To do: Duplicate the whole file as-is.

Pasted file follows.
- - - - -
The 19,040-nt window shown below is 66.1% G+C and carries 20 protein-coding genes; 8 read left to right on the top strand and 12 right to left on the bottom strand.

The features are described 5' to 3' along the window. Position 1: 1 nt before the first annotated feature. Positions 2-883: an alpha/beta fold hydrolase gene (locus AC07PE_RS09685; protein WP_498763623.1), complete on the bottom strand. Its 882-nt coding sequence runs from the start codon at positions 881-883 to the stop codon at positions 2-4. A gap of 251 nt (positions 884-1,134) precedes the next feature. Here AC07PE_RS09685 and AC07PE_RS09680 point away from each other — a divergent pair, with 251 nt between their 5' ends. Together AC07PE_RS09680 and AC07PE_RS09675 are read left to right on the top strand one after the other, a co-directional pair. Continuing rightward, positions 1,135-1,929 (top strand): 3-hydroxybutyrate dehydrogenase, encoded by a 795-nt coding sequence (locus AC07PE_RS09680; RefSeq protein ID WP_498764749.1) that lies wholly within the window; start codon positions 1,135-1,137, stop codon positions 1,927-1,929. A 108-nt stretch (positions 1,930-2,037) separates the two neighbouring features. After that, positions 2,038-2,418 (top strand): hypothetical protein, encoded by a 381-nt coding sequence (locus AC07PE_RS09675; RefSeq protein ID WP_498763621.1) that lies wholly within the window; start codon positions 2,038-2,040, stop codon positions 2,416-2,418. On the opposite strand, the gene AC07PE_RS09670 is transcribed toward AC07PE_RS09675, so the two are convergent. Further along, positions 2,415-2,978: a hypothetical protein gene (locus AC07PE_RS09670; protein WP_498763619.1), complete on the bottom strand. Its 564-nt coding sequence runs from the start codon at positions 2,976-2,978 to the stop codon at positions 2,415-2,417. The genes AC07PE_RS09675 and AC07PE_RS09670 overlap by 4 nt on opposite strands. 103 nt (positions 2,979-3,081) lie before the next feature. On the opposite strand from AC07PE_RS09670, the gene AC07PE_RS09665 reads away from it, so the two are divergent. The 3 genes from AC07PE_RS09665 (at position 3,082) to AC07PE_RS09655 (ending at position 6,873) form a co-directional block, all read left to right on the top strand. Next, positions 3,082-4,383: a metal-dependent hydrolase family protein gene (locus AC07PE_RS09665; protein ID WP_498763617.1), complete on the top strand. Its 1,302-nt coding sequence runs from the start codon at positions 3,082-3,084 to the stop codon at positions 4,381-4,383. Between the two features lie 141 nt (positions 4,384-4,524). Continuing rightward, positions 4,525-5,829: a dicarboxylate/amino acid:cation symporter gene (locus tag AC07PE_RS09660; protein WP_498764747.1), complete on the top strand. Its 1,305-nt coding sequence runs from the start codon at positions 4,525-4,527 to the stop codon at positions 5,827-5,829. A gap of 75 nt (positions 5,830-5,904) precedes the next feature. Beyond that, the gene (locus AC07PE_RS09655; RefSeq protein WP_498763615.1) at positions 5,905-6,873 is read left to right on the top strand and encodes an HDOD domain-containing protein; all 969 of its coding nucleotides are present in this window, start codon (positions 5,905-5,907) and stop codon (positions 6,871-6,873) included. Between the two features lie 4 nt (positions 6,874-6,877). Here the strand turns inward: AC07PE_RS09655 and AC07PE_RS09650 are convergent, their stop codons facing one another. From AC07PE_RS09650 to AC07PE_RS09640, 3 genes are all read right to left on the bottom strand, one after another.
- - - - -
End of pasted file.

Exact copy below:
The 19,040-nt window shown below is 66.1% G+C and carries 20 protein-coding genes; 8 read left to right on the top strand and 12 right to left on the bottom strand.

The features are described 5' to 3' along the window. Position 1: 1 nt before the first annotated feature. Positions 2-883: an alpha/beta fold hydrolase gene (locus AC07PE_RS09685; protein WP_498763623.1), complete on the bottom strand. Its 882-nt coding sequence runs from the start codon at positions 881-883 to the stop codon at positions 2-4. A gap of 251 nt (positions 884-1,134) precedes the next feature. Here AC07PE_RS09685 and AC07PE_RS09680 point away from each other — a divergent pair, with 251 nt between their 5' ends. Together AC07PE_RS09680 and AC07PE_RS09675 are read left to right on the top strand one after the other, a co-directional pair. Continuing rightward, positions 1,135-1,929 (top strand): 3-hydroxybutyrate dehydrogenase, encoded by a 795-nt coding sequence (locus AC07PE_RS09680; RefSeq protein ID WP_498764749.1) that lies wholly within the window; start codon positions 1,135-1,137, stop codon positions 1,927-1,929. A 108-nt stretch (positions 1,930-2,037) separates the two neighbouring features. After that, positions 2,038-2,418 (top strand): hypothetical protein, encoded by a 381-nt coding sequence (locus AC07PE_RS09675; RefSeq protein ID WP_498763621.1) that lies wholly within the window; start codon positions 2,038-2,040, stop codon positions 2,416-2,418. On the opposite strand, the gene AC07PE_RS09670 is transcribed toward AC07PE_RS09675, so the two are convergent. Further along, positions 2,415-2,978: a hypothetical protein gene (locus AC07PE_RS09670; protein WP_498763619.1), complete on the bottom strand. Its 564-nt coding sequence runs from the start codon at positions 2,976-2,978 to the stop codon at positions 2,415-2,417. The genes AC07PE_RS09675 and AC07PE_RS09670 overlap by 4 nt on opposite strands. 103 nt (positions 2,979-3,081) lie before the next feature. On the opposite strand from AC07PE_RS09670, the gene AC07PE_RS09665 reads away from it, so the two are divergent. The 3 genes from AC07PE_RS09665 (at position 3,082) to AC07PE_RS09655 (ending at position 6,873) form a co-directional block, all read left to right on the top strand. Next, positions 3,082-4,383: a metal-dependent hydrolase family protein gene (locus AC07PE_RS09665; protein ID WP_498763617.1), complete on the top strand. Its 1,302-nt coding sequence runs from the start codon at positions 3,082-3,084 to the stop codon at positions 4,381-4,383. Between the two features lie 141 nt (positions 4,384-4,524). Continuing rightward, positions 4,525-5,829: a dicarboxylate/amino acid:cation symporter gene (locus tag AC07PE_RS09660; protein WP_498764747.1), complete on the top strand. Its 1,305-nt coding sequence runs from the start codon at positions 4,525-4,527 to the stop codon at positions 5,827-5,829. A gap of 75 nt (positions 5,830-5,904) precedes the next feature. Beyond that, the gene (locus AC07PE_RS09655; RefSeq protein WP_498763615.1) at positions 5,905-6,873 is read left to right on the top strand and encodes an HDOD domain-containing protein; all 969 of its coding nucleotides are present in this window, start codon (positions 5,905-5,907) and stop codon (positions 6,871-6,873) included. Between the two features lie 4 nt (positions 6,874-6,877). Here the strand turns inward: AC07PE_RS09655 and AC07PE_RS09650 are convergent, their stop codons facing one another. From AC07PE_RS09650 to AC07PE_RS09640, 3 genes are all read right to left on the bottom strand, one after another.